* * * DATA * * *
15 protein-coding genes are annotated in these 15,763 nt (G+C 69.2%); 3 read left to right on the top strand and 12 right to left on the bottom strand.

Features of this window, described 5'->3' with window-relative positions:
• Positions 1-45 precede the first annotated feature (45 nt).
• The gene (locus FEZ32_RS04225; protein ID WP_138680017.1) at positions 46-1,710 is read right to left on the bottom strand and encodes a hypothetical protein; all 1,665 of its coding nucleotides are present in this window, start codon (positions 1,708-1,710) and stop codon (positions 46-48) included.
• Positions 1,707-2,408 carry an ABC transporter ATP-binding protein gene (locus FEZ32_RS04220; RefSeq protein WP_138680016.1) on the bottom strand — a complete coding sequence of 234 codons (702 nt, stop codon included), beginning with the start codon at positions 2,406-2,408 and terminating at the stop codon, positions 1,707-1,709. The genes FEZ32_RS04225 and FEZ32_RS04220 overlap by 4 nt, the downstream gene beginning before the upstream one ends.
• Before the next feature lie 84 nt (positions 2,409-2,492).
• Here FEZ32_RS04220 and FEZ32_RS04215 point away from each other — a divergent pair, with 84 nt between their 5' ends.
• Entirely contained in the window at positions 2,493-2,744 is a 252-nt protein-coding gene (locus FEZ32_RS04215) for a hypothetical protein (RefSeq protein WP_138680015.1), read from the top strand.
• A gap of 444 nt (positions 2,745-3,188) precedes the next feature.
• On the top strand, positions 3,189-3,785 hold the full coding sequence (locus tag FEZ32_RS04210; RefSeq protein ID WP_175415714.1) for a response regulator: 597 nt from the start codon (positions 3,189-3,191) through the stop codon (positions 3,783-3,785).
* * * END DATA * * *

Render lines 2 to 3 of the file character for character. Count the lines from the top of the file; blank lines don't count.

Features of this window, described 5'->3' with window-relative positions:
• Positions 1-45 precede the first annotated feature (45 nt).